An ongoing tally by Nigeria’s Independent National Electoral Commission (INEC) on Tuesday evening showed Buhari, who is seeking a second term, was more than 1.5 million votes ahead at the halfway point of state-by-state announcements. He had won 15 of Nigeria’s 36 states at the time of publication with more than two-thirds of states counted.
Buhari won Nigeria’s most populous state, Lagos, as well as Kaduna and Jigawa in his northwest heartland.
The provisional results appeared to show that the 76-year-old former military ruler’s main rival, businessman and former vice president Atiku Abubakar, could no longer catch up.
To win the presidency, a candidate needs a majority of votes nationwide and at least 25 percent of support in two-thirds of Nigeria’s 36 states and its Federal Capital Territory, otherwise there is a runoff.
Official results are expected to be declared by the INEC on Wednesday.
Al Jazeera’s Jonah Hull, reporting from the Nigerian capital, Abuja, said the INEC’s ongoing count strongly indicated Abubakar had lost.
“The biggest exercise in democracy on the African continent ever has an unofficial winner, President Muhammadu Buhari,” he added.
Buhari, from the ruling All Progressives Congress (APC), called during campaigning for voters to give him another chance to tackle gaping corruption, widespread insecurity and an economy still reeling from a recent recession in the nation of 190 million people.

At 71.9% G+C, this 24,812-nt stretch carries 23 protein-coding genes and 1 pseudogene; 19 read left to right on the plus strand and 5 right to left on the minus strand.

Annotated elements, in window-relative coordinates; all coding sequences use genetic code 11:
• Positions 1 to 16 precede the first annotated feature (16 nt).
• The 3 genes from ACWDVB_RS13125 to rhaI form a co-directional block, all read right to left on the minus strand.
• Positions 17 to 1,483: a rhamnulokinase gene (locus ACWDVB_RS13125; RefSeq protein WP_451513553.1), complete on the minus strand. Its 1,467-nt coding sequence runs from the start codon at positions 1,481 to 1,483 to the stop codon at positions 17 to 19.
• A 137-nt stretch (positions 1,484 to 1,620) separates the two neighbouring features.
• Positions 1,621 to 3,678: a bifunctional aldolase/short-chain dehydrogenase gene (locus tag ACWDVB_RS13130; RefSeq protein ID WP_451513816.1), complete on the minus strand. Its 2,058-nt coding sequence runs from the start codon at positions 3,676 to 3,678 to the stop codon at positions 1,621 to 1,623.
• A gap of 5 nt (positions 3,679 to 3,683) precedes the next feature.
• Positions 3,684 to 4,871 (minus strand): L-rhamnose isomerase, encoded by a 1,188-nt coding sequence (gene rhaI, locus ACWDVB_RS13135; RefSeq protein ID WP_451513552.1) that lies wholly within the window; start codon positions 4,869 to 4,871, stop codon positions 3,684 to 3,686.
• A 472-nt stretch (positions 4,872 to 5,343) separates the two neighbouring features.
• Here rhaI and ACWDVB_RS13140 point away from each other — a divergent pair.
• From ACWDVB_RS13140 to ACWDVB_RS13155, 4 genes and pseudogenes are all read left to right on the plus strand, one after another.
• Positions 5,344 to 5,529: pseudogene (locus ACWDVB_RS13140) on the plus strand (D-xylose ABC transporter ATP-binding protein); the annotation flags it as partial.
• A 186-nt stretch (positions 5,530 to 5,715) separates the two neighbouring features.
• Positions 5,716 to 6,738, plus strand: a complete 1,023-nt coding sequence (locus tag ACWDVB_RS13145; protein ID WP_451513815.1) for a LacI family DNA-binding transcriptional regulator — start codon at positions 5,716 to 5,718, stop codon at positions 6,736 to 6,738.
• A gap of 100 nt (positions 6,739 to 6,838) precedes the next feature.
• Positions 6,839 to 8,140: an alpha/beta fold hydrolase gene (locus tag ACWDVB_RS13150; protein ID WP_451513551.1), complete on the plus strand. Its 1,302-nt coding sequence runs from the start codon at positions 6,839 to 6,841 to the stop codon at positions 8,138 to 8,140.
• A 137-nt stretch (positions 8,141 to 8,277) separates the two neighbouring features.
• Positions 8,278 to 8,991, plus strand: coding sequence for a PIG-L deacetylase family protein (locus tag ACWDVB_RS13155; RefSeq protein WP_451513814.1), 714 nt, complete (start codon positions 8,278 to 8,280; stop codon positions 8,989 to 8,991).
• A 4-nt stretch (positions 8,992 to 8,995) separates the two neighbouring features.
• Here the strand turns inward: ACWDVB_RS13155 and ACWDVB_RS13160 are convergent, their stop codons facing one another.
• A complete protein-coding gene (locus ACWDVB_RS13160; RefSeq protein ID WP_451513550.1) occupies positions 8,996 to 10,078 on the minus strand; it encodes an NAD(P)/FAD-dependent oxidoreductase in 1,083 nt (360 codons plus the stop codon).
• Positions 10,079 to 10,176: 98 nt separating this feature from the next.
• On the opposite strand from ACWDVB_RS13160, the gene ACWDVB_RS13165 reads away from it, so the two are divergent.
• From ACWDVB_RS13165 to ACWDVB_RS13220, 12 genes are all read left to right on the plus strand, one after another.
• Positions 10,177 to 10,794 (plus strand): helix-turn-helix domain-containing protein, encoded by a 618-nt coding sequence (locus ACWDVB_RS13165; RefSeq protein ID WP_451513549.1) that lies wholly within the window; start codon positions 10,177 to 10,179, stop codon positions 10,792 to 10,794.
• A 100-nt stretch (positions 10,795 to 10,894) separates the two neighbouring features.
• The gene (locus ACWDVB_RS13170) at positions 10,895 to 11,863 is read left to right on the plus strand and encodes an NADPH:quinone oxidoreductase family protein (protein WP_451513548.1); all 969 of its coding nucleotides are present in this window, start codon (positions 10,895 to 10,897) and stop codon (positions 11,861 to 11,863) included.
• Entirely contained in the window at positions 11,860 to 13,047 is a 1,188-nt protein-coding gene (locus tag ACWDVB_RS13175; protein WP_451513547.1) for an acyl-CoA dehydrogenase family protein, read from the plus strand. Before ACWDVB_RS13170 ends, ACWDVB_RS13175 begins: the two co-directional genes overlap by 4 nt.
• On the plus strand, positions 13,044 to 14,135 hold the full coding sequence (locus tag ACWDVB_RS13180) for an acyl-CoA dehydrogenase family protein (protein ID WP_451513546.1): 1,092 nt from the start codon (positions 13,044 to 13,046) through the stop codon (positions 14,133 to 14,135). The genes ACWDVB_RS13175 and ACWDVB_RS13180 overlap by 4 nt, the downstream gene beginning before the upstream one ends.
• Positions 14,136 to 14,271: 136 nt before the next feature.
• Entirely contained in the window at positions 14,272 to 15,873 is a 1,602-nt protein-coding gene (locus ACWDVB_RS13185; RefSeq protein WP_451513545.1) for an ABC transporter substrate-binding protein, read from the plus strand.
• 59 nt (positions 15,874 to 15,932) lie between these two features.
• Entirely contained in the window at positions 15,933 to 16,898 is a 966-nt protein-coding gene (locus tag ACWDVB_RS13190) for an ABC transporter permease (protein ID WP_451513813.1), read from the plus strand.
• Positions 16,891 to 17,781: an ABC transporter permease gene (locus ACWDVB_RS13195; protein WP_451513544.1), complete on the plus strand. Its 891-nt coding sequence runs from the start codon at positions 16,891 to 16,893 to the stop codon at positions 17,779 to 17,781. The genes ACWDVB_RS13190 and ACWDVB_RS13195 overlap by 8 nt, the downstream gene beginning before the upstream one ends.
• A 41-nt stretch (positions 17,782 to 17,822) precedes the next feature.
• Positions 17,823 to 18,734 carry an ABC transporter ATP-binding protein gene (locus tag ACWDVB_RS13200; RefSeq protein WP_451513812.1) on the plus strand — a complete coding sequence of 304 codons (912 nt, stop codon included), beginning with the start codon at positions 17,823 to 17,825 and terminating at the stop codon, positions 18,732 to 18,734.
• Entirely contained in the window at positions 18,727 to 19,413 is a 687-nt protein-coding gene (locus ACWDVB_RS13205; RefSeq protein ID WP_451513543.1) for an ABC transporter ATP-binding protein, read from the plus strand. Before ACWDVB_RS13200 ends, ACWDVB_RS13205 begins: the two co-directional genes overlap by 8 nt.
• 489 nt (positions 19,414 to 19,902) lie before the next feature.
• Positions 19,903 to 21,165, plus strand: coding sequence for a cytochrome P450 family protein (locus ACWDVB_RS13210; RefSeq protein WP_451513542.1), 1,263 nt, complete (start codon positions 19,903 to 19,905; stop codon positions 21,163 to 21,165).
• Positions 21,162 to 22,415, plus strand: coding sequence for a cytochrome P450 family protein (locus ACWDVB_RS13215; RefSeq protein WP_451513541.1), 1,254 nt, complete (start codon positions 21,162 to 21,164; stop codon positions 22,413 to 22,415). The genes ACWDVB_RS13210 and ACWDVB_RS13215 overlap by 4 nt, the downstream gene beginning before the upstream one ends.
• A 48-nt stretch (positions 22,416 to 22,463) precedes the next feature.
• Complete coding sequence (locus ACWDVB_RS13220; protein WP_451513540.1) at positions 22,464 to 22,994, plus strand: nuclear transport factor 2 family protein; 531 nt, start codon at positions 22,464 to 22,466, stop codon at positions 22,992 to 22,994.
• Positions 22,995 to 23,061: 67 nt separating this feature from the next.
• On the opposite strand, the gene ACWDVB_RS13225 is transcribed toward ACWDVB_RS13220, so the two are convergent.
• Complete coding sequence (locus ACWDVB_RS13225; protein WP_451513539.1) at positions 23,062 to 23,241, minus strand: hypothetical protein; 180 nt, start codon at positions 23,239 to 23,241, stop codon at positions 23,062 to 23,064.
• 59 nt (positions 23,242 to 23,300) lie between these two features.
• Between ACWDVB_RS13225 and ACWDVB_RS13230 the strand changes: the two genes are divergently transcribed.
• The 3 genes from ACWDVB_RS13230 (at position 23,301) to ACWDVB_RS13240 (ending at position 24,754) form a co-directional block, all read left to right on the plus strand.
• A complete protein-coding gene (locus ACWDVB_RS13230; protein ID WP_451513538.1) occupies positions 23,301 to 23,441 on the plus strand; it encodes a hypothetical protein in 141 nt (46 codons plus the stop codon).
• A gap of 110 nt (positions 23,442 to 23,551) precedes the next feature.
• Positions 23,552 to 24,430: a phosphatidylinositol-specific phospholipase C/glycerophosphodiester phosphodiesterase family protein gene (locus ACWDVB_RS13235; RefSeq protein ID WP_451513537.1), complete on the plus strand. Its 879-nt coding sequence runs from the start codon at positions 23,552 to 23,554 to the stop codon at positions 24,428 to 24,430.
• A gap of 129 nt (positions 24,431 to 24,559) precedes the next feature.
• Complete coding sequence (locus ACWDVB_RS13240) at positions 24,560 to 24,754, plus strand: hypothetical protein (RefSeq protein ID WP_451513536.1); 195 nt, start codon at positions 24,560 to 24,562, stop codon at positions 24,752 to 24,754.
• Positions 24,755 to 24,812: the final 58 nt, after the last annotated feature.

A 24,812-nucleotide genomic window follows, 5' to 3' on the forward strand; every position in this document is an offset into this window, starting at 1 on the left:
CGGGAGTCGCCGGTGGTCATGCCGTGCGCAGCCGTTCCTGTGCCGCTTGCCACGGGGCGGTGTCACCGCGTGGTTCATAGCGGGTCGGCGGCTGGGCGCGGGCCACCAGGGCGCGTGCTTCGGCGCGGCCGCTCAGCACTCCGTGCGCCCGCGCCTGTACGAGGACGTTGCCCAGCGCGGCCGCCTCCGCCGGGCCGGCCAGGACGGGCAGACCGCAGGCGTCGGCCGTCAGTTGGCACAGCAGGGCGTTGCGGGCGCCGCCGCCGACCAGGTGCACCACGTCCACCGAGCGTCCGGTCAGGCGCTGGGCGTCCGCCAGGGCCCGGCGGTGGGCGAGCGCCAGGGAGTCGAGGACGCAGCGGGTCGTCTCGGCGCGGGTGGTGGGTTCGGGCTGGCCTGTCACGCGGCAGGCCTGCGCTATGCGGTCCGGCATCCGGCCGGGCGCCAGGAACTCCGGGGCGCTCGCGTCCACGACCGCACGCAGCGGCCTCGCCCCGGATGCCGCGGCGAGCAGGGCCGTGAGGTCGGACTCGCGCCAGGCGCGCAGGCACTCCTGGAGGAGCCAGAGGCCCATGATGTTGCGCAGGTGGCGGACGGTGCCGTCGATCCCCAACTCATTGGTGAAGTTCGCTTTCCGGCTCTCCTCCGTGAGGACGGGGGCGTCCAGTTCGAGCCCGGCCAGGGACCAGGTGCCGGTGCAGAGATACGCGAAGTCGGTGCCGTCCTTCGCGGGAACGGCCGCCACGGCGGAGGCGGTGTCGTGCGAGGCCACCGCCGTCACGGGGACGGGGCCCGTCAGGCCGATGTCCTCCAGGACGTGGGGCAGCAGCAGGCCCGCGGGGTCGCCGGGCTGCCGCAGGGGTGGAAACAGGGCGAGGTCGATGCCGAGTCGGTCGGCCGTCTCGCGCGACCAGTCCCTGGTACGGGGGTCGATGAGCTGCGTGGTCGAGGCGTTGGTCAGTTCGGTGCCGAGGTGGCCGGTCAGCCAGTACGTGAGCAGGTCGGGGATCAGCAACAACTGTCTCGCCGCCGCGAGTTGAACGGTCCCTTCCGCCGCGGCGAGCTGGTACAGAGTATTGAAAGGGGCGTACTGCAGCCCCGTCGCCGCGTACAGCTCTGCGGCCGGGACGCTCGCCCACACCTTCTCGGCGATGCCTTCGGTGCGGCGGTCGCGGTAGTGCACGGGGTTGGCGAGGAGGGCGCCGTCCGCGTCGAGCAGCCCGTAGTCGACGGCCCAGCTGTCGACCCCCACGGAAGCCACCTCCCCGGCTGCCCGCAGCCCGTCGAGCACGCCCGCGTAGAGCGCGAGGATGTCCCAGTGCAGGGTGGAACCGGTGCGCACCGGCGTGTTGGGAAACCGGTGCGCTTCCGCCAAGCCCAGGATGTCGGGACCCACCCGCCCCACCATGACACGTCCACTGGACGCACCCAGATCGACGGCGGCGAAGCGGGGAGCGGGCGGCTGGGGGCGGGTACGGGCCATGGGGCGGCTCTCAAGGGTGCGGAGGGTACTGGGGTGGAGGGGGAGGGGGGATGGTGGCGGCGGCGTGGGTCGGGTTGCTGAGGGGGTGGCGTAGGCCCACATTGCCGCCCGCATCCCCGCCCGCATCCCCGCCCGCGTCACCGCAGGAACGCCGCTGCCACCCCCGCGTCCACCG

Abubakar’s People’s Democratic Party (PDP) rejected the INEC’s results on Tuesday alleging electoral fraud.
PDP spokesman Tanimu Turaki said there should be an “immediate halt to the ongoing collation of results”, claiming data from voter card readers had been altered.
Until data from the machines is made available to all parties, counting should stop, he told reporters at the party’s campaign headquarters.
“The PDP predicates this demand on available evidence to the effect that data from the card readers are being reconfigured to suit the manipulations” of the ruling party, Turaki said.
Abubakar also called for the cancellation of results in four states, Al Jazeera’s Hull reported.
Observers from the Economic Community of West African States, the African Union and the United Nations appealed to parties to wait for official results to be announced before filing complaints.
But Buhari’s campaign director for election monitoring, Babatunde Fashola, told the Associated Press news agency Abubakar should accept his loss gracefully and concede.
Abubakar, a billionaire who made sweeping campaign promises to “make Nigeria work again,” also should provide evidence to back up claims that the ruling party manipulated the results, Fashola said on Tuesday.
Voting in the poll took place on Saturday after a week-long delay which the election commission said was due to its inability to get ballot papers and result sheets to all parts of the country.
The event was marred by violence, with at least 47 people killed since Saturday, according to the Situation Room, a monitoring organisation linking various civic groups.
More than 260 people have been killed in total since the start of the election campaign in October.
The toll is lower than in previous elections, but in the past, the worst unrest broke out after results were announced.